Nolan N-Com vs. Cardo Scala Rider

Bluetooth Shakedown

Years ago, I bought a Chatterbox helmet communication system to be able to talk wirelessly to my motorcycle riding buddies while roaming around the east coast. That particular setup was very primitive by today’s standards, but it showed me the possibilities for adding music and communication to my moto experience.

Fast-forward to Nolan’s new N-Com helmet. Nolan offers a few options for the N-Com helmet. The Basic Kit lets the rider alone listen to music and talk on phone with a wired connection. The E-Box Intercom option is for wired communications and lets you connect to your passenger and share equipment such as a cell phone or MP3 player. I use the E-Box Bluetooth kit. This allows me to interface wirelessly with my passengers or other bikes (they need to have a Bluetooth headset as well), cell phone, or GPS.

People I speak with on the cell while riding at speed say I sound clearer than when I am in my car!

The system comes with a charger and a battery and I have used it with great success for thousands of miles. The only real criticism I can think of is that if I am listening to my iPod, the phone ringtone can sometime be difficult to hear.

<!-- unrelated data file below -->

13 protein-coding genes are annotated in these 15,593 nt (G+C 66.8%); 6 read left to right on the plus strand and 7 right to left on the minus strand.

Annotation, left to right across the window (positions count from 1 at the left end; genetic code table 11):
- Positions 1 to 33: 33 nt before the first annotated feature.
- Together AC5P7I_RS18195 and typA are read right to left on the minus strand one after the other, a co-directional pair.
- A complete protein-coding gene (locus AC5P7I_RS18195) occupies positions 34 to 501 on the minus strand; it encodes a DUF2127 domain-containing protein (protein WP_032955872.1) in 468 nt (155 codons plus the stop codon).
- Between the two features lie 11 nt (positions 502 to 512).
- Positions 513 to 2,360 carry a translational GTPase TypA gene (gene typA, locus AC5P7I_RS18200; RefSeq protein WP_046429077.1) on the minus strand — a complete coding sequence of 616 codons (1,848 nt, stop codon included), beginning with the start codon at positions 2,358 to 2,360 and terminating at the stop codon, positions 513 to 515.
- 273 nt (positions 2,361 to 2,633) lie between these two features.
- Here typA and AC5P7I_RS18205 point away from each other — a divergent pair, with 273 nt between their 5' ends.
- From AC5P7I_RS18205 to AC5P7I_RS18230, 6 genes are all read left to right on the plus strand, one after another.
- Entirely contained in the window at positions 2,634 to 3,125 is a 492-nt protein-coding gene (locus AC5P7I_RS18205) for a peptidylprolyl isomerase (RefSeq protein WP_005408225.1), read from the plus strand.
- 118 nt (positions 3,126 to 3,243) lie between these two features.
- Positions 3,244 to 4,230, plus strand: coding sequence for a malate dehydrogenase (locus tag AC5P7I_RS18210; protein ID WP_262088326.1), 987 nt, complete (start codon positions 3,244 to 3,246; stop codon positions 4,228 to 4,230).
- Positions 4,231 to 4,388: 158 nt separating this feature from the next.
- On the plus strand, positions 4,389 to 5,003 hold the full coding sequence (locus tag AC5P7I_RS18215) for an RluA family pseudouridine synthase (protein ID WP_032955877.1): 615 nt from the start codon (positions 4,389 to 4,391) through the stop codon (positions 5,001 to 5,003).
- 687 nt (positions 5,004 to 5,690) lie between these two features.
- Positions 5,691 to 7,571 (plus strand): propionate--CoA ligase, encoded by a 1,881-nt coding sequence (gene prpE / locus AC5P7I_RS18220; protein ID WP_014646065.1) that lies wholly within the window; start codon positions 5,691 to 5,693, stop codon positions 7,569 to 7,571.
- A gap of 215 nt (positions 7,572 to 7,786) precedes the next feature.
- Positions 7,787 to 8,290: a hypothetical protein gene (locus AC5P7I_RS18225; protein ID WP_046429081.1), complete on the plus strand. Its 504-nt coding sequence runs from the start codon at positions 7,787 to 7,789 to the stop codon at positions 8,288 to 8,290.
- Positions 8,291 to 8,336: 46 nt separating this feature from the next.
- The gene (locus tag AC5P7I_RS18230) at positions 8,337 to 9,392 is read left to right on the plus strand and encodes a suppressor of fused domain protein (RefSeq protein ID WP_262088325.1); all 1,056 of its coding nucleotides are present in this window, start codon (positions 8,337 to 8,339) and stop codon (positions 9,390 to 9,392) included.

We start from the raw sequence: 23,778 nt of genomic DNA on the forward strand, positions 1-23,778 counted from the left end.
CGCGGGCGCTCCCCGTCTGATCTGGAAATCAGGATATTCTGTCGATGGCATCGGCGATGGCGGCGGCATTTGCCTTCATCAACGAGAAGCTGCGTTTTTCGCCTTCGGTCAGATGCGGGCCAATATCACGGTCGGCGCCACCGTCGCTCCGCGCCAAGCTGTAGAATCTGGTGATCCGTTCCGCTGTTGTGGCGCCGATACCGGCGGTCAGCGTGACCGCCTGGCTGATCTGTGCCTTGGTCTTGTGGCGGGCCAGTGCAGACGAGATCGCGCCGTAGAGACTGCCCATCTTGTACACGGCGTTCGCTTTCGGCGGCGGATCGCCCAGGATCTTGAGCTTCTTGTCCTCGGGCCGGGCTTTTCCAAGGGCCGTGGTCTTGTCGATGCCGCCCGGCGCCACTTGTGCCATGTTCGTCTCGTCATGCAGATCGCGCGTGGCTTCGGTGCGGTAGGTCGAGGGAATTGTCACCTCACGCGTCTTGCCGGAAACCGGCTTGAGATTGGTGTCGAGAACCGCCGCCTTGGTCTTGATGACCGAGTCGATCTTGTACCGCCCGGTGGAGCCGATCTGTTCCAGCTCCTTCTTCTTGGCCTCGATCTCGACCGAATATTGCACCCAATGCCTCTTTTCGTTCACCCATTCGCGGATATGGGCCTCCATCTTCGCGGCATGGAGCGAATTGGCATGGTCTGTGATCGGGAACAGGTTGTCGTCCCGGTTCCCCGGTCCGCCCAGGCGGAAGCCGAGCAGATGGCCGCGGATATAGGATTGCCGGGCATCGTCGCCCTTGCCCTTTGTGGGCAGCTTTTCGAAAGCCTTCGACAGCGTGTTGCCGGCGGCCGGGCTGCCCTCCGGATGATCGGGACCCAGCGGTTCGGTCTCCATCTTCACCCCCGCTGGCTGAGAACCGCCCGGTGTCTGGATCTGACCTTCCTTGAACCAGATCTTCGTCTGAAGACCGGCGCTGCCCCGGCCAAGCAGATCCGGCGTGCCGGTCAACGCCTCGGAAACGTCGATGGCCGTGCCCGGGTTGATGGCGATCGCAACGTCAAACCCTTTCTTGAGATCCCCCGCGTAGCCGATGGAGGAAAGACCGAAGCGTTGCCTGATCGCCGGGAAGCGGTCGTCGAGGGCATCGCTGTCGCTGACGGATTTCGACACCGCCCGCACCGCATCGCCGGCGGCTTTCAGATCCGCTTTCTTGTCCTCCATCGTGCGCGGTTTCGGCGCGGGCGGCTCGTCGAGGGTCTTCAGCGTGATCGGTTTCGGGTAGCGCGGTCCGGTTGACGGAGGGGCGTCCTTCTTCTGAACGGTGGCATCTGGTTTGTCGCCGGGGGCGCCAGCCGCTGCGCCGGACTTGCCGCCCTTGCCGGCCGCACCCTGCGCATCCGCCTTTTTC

Cardo’s Scala Rider Q2 can be mated to a variety of (but not all) helmets with relative ease. My original Chatterbox made the same claim, but I recall that being a very difficult system to install and get right. I installed the Cardo unit in my Schuberth S1 helmet, and though it took a few tries to get the positioning correct on the speakers, the install was a piece of cake otherwise. Note that you must install the speakers right against your ears or they will not give you adequate sound.Bluetooth Communications

Much like the Nolan, you can use your cell via Bluetooth, plug in your iPod, get audio directions from your GPS, and talk wirelessly with your passenger and up to three other bikes. However, it also boasts an embedded FM radio. Cardo’s MultiSet pack contains two helmet headsets, and you will no longer experience walkie-talkie syndrome where one party can only speak when the other is silent. The Scala Rider Q2 allows simultaneous speaking and listening between bikers and passengers. 

Speaker volume adjusts automatically according to ambient noise level and driving speed. Unlike the Nolan, I had no problem hearing my phone ring-it pauses the music when there’s an incoming call. However, you cannot use the Q2’s volume buttons to adjust your iPod as you can with the Nolan, unless you buy a wireless remote for your iPod, in which case you can use the helmet volume buttons.

The Q2’s VOX Technology allows you to receive or reject incoming calls by voice control. A special clamp allows quick attachment or release of the Q2 headset from helmet.

With the Nolan you just plug the helmet in to charge-it and nothing needs to be removed. The Nolan also has voice activation for calls, which is quite critical when riding and focusing on the road ahead.



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